Climate change and cooling

Climate change is the greatest threat humanity faces today. Global temperature rise, shrinking ice sheets, ocean acidification, rising sea levels and increasing extreme weather events present irrefutable evidence that we must act now to reduce our emissions of greenhouse gases.

Despite the dire warnings and urgency surrounding climate change, lack of political leadership could allow us to sleep walk into a man-made inferno. To date, national emission reduction pledges under the Paris agreement account for only a third of what is needed to stabilise global temperature rise at 2 ºC, and a fifth of what is needed for 1.5ºC. We are currently on a path to catastrophic 3°C warming – if emissions are not rapidly reduced before 2030 we will not be able to avoid 1.5°C warming and maybe even 2°C, regardless of subsequent action. The next ten years is therefore critical to speed up action wherever possible.

The cooling sector is a key driver of climate change that is often overlooked. Sitting at the heart of sustainable development, cooling is essential for food, vaccines, comfort, productivity, data centres, hospitals and much more. But with rising temperatures and populations, the world is installing more and more air-conditioning and refrigeration, contributing to further global warming in two ways – by increasing demand for electricity and through increased emissions of refrigerant greenhouse gases, such as hydrofluorocarbons (HFCs).

  • 1.5ºC

    safe threshold for global warming

  • 1/5

    national emission reduction pledges are a fifth of what is needed for 1.5ºC

  • 3ºC

    we are currently on a path to a catastrophic 3ºC warming

Emissions from the cooling sector are expected to grow substantially in the coming decades. Fortunately, the environmental impact of cooling can be reduced by replacing HFC refrigerants with climate-friendly refrigerants, improving the energy efficiency of cooling, reducing cooling loads and deploying renewable energy. The use of climate friendly refrigerants is often described as the ‘low hanging fruit’ of the climate change battle, as energy efficient alternative technologies exist and are increasingly being deployed.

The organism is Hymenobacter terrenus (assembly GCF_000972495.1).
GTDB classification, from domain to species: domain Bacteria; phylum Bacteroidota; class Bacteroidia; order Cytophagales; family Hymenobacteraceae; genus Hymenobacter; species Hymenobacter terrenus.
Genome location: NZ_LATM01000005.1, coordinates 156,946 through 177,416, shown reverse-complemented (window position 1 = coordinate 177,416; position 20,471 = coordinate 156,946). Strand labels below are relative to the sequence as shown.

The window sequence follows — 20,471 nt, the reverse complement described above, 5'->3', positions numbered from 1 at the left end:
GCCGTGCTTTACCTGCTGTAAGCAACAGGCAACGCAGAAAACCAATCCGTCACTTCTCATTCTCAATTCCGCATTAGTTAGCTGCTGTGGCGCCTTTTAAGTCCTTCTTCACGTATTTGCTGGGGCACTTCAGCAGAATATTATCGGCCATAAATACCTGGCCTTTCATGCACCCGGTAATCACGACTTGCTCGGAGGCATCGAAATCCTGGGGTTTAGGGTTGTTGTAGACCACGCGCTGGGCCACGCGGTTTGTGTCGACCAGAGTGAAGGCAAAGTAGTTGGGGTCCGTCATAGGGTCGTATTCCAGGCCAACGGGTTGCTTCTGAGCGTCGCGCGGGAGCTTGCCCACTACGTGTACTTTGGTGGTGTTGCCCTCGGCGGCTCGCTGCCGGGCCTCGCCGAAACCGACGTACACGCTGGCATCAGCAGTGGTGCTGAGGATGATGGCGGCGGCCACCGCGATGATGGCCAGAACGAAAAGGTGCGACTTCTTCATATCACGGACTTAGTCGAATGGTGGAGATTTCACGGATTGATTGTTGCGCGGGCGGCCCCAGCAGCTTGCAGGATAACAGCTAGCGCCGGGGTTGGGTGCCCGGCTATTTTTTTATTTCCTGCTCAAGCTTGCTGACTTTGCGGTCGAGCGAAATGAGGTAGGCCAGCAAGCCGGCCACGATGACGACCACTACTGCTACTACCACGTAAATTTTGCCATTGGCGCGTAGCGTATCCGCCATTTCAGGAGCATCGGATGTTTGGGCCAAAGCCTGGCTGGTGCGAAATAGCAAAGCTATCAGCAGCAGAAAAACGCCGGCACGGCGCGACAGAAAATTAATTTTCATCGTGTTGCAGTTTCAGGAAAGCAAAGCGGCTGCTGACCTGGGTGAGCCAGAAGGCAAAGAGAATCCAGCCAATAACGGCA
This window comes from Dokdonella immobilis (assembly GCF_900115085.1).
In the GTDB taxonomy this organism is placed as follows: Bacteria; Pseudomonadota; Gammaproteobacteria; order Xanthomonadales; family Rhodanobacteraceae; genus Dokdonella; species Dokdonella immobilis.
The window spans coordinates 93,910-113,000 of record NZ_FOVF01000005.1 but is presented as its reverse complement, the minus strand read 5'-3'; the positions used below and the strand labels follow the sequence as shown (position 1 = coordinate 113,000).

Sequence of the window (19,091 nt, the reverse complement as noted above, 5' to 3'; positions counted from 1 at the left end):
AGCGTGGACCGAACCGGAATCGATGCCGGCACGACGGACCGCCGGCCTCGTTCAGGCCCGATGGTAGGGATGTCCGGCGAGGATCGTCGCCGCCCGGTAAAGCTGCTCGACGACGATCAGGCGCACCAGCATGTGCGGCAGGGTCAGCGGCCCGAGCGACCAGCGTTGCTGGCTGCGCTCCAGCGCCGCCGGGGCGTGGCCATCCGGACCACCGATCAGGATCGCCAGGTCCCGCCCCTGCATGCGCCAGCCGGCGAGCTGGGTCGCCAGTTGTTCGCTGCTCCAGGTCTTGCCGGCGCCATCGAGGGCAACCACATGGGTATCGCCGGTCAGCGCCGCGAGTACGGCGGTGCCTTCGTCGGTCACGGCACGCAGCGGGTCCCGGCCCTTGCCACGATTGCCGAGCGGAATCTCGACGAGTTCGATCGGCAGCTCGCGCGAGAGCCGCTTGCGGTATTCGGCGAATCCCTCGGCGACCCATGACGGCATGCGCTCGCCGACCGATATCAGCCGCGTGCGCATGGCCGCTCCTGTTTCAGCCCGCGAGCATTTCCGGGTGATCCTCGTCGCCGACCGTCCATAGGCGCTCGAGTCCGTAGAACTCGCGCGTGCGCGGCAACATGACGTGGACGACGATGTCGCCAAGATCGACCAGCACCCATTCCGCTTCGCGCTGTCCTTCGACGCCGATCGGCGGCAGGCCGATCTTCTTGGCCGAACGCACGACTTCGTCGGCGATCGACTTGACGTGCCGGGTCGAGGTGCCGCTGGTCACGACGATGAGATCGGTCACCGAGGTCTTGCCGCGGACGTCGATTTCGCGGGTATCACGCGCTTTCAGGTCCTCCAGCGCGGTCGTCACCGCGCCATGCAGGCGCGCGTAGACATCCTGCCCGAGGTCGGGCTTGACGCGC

The Montreal Protocol is the treaty at the heart of this issue. It was agreed in 1987 to address another existential threat – stratospheric ozone depletion. Widely hailed as the world’s most successful environmental treaty, the Montreal Protocol has phased out 99 per cent of all ozone depleting substances (ODS), putting the ozone layer on the path to recovery. Starting with CFCs and working through several groups of ozone depleting gases, the Montreal Protocol is now officially an ozone and climate treaty, having agreed in 2016 to phase down non-ODS HFCs.

Despite its obvious success, the Montreal Protocol still faces a number of challenges. First it needs to finish the phase-out of ODS through the complete phase-out of HCFCs (hydrofluorocarbons, the precursors of HFCs and also powerful greenhouse gases). Second it needs to ensure ongoing compliance with its strict controls; the discovery of large-scale unexpected emissions of CFCs (chlorofluorocarbons) in 2018 sent a shockwave through the Parties to the Protocol.

Finally, it needs to implement the global phase-down of HFCs under the Kigali Amendment, which came into force in 2019. As part of the transition away from HFCs to climate-friendly alternatives, the Montreal Protocol has committed to enhance energy efficiency in the cooling sector wherever possible.

Scientists estimate that Montreal Protocol controls have already brought about annual greenhouse gas emission reductions around five times higher than the first Kyoto Protocol period.  Implementation of the Kigali Amendment could avoid up to an additional 0.4°C of global warming by the end of the century, and significantly more if opportunities to improve energy efficiency during the transition are taken up and the phase down schedule is accelerated wherever possible.